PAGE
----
Japan business confidence rebounds as yen slides

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TOKYO: Confidence among some of Japan’s biggest firms has rebounded for the first time in over a year, a key central bank survey showed Wednesday, as a sliding yen boosts profit hopes.

The Bank of Japan’s Tankan report—a quarterly survey of more than 10,000 companies that is the broadest indicator of how Japan Inc. is faring—showed a reading of 10 among major manufacturers, rising from six in its previous report.

A positive figure means companies are on average optimistic.

The October-December reading marked the first on-quarter improvement since last year’s April-June report.


Confidence among small- and mid-sized firms also strengthened in the latest reading, while companies also said they planned to boost capital spending, although the pace was weak.

The report offered some good news for Japan’s sputtering economic recovery.

Last week, the government downgraded its estimate for third-quarter growth to 0.3 percent, from an initial 0.5 percent reading.

The BoJ’s report is likely to take some pressure off the central bank to launch more easing measures after its last meeting of the year next week.

Still, firms expect the next three months to be less rosy.

“This suggests companies remained cautious, perhaps reflecting uncertainty around the outlook for policy and exchange rates under the new US administration, among other factors,” Barclays said in a research note.

“If the yen remains weak, however, there could still be some upside.”

Wednesday’s report for the final quarter of the year includes company polling following Donald Trump’s victory in the US presidential election.

The dollar has soared since the surprise November election result, on hopes for a big government spending package and higher interest rates under the Trump administration.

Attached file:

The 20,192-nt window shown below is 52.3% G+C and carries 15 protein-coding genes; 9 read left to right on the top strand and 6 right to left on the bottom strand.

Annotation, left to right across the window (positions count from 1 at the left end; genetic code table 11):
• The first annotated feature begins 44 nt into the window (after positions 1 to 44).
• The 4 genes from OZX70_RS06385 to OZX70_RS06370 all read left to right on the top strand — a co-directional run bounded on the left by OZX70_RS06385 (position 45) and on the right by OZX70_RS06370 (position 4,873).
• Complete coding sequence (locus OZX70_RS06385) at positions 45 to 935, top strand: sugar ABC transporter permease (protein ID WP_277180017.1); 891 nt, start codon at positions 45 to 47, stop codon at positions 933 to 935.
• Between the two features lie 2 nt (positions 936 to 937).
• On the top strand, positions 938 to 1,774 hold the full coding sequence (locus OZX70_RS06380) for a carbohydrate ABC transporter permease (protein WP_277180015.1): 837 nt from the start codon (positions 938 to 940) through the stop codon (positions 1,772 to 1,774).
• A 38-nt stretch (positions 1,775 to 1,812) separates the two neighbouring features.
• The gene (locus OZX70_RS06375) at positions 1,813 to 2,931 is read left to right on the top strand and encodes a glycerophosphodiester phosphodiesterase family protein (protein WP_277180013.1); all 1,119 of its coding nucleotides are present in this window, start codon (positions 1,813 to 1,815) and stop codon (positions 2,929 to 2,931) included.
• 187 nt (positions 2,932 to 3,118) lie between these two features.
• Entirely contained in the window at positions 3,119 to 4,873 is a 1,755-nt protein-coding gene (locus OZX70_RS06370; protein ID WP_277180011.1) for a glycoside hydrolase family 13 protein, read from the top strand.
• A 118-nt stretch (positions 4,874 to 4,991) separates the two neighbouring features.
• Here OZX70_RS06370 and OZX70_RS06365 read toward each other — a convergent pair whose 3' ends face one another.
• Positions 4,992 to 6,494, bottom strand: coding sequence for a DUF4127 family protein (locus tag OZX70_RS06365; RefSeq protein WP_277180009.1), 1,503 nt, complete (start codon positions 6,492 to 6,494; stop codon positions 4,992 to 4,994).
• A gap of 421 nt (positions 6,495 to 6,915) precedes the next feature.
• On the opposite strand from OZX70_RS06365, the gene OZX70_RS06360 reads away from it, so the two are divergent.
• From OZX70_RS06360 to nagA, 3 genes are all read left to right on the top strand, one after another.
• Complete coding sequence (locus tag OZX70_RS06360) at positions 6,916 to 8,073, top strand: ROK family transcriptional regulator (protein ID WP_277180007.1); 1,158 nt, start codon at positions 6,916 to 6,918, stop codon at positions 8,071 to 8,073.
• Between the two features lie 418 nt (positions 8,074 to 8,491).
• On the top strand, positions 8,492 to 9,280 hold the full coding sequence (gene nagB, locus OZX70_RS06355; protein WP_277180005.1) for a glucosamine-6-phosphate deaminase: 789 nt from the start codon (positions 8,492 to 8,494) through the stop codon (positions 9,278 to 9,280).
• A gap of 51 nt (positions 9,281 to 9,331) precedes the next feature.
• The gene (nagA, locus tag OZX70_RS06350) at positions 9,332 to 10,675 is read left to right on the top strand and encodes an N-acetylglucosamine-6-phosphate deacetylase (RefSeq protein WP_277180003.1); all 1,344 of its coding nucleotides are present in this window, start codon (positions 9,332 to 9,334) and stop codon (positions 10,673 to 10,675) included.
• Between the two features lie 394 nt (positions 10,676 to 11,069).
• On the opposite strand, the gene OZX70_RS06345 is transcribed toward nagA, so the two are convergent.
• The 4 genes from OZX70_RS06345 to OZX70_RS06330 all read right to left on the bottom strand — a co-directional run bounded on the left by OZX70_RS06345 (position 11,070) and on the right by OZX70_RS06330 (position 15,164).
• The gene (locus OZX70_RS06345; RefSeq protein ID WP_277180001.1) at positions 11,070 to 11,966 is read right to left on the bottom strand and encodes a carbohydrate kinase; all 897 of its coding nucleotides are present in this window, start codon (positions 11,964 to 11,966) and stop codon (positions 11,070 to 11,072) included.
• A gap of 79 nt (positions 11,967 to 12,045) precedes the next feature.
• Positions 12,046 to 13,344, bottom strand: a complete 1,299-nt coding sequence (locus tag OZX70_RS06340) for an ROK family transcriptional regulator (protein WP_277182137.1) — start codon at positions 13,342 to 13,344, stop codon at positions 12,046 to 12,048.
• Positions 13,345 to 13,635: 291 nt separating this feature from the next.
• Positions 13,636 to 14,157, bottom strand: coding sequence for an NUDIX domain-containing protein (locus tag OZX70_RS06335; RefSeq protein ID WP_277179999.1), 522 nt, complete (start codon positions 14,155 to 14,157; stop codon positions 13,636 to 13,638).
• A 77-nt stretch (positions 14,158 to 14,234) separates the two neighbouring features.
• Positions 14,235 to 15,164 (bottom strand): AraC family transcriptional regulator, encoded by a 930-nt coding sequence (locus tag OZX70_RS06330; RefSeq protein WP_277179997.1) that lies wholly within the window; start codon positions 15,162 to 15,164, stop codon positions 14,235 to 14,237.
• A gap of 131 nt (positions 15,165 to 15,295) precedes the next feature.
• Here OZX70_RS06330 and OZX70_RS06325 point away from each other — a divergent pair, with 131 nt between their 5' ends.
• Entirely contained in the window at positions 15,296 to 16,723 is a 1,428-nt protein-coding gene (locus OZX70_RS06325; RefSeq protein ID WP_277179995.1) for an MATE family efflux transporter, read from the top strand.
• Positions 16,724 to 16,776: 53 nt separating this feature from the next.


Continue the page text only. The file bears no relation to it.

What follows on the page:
‘Big break’

The yen is now trading at multi-month lows against the greenback, which makes Japanese products cheaper abroad and inflates the value of repatriated profits.

“It seems that Japanese manufacturers are getting a big break from the recent yen depreciation,” said Takuji Okubo, chief economist at Japan Macro Advisors.

“But do they have a good reason to think it the yen’s slide will continue? I don’t think so. It all depends on how Trump executes his economic policy.”

Japan’s economy contracted in the last three months of 2015, before bouncing back this year, although the recovery has been wobbly.

Officials are under intense pressure to deliver a boost to growth as Prime Minister Shinzo Abe’s spend-for-growth policies appear to falter.

He launched his “Abenomics” growth blitz in early 2013 —a mix of massive monetary easing, government spending and red-tape slashing.

But promised reforms to the highly regulated economy have been slow in coming.

Tokyo in July announced a whopping 28-trillion-yen ($243-billion) package aimed at kickstarting growth, after
Britain’s June vote to quit the European Union sent financial markets into a tailspin and initially sparked a rally of the safe-haven yen. The currency’s downtrend has since been reversed.

The cheaper yen could help shore up Japan’s inflation rate, which remains way below the Bank of Japan’s official 2.0 percent target.

The BoJ last month pushed back the timeline for hitting the target.

It now expects to hit the goal by March 2019—four years later than its original target and the latest in a string of delays.

 

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